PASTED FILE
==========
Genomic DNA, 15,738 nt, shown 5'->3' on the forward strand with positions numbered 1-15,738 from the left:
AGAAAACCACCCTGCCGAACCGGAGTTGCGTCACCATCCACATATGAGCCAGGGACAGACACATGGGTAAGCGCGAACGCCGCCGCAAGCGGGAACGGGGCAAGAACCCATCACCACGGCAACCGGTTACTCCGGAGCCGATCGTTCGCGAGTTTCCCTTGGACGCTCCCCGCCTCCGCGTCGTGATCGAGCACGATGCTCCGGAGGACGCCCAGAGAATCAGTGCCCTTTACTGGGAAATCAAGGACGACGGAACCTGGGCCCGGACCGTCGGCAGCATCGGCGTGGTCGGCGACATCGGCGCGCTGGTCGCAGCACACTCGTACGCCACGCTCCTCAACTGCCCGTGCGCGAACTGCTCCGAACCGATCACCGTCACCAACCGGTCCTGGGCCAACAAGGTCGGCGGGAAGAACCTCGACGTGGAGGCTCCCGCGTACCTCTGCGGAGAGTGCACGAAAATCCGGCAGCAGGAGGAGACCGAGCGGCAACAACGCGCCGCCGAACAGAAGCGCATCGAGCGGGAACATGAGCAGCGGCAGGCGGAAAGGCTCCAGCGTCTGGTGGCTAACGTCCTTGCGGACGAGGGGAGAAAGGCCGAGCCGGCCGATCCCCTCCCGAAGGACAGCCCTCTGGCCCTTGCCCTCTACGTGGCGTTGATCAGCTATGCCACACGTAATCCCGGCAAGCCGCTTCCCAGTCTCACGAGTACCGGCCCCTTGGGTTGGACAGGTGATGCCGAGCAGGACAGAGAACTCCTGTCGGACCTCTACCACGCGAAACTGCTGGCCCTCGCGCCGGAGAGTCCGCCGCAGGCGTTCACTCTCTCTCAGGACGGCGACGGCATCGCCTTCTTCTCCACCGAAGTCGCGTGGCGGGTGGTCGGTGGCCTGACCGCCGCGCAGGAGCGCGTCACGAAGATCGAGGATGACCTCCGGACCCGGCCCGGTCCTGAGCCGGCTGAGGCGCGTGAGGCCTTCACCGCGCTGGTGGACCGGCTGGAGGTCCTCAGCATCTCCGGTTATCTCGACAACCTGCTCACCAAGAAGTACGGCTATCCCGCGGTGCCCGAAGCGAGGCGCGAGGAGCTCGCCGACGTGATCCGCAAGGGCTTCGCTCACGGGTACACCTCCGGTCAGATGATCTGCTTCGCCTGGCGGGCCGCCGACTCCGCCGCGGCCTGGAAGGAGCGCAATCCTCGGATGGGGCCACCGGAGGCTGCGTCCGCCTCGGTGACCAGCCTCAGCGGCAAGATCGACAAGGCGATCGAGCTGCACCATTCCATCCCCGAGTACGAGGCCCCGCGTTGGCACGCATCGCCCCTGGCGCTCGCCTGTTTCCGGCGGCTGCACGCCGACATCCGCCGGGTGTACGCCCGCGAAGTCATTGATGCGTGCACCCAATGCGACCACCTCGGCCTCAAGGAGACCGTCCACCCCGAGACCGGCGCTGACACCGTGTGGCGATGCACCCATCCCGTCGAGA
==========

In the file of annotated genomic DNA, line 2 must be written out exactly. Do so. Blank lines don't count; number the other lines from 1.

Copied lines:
AGAAAACCACCCTGCCGAACCGGAGTTGCGTCACCATCCACATATGAGCCAGGGACAGACACATGGGTAAGCGCGAACGCCGCCGCAAGCGGGAACGGGGCAAGAACCCATCACCACGGCAACCGGTTACTCCGGAGCCGATCGTTCGCGAGTTTCCCTTGGACGCTCCCCGCCTCCGCGTCGTGATCGAGCACGATGCTCCGGAGGACGCCCAGAGAATCAGTGCCCTTTACTGGGAAATCAAGGACGACGGAACCTGGGCCCGGACCGTCGGCAGCATCGGCGTGGTCGGCGACATCGGCGCGCTGGTCGCAGCACACTCGTACGCCACGCTCCTCAACTGCCCGTGCGCGAACTGCTCCGAACCGATCACCGTCACCAACCGGTCCTGGGCCAACAAGGTCGGCGGGAAGAACCTCGACGTGGAGGCTCCCGCGTACCTCTGCGGAGAGTGCACGAAAATCCGGCAGCAGGAGGAGACCGAGCGGCAACAACGCGCCGCCGAACAGAAGCGCATCGAGCGGGAACATGAGCAGCGGCAGGCGGAAAGGCTCCAGCGTCTGGTGGCTAACGTCCTTGCGGACGAGGGGAGAAAGGCCGAGCCGGCCGATCCCCTCCCGAAGGACAGCCCTCTGGCCCTTGCCCTCTACGTGGCGTTGATCAGCTATGCCACACGTAATCCCGGCAAGCCGCTTCCCAGTCTCACGAGTACCGGCCCCTTGGGTTGGACAGGTGATGCCGAGCAGGACAGAGAACTCCTGTCGGACCTCTACCACGCGAAACTGCTGGCCCTCGCGCCGGAGAGTCCGCCGCAGGCGTTCACTCTCTCTCAGGACGGCGACGGCATCGCCTTCTTCTCCACCGAAGTCGCGTGGCGGGTGGTCGGTGGCCTGACCGCCGCGCAGGAGCGCGTCACGAAGATCGAGGATGACCTCCGGACCCGGCCCGGTCCTGAGCCGGCTGAGGCGCGTGAGGCCTTCACCGCGCTGGTGGACCGGCTGGAGGTCCTCAGCATCTCCGGTTATCTCGACAACCTGCTCACCAAGAAGTACGGCTATCCCGCGGTGCCCGAAGCGAGGCGCGAGGAGCTCGCCGACGTGATCCGCAAGGGCTTCGCTCACGGGTACACCTCCGGTCAGATGATCTGCTTCGCCTGGCGGGCCGCCGACTCCGCCGCGGCCTGGAAGGAGCGCAATCCTCGGATGGGGCCACCGGAGGCTGCGTCCGCCTCGGTGACCAGCCTCAGCGGCAAGATCGACAAGGCGATCGAGCTGCACCATTCCATCCCCGAGTACGAGGCCCCGCGTTGGCACGCATCGCCCCTGGCGCTCGCCTGTTTCCGGCGGCTGCACGCCGACATCCGCCGGGTGTACGCCCGCGAAGTCATTGATGCGTGCACCCAATGCGACCACCTCGGCCTCAAGGAGACCGTCCACCCCGAGACCGGCGCTGACACCGTGTGGCGATGCACCCATCCCGTCGAGA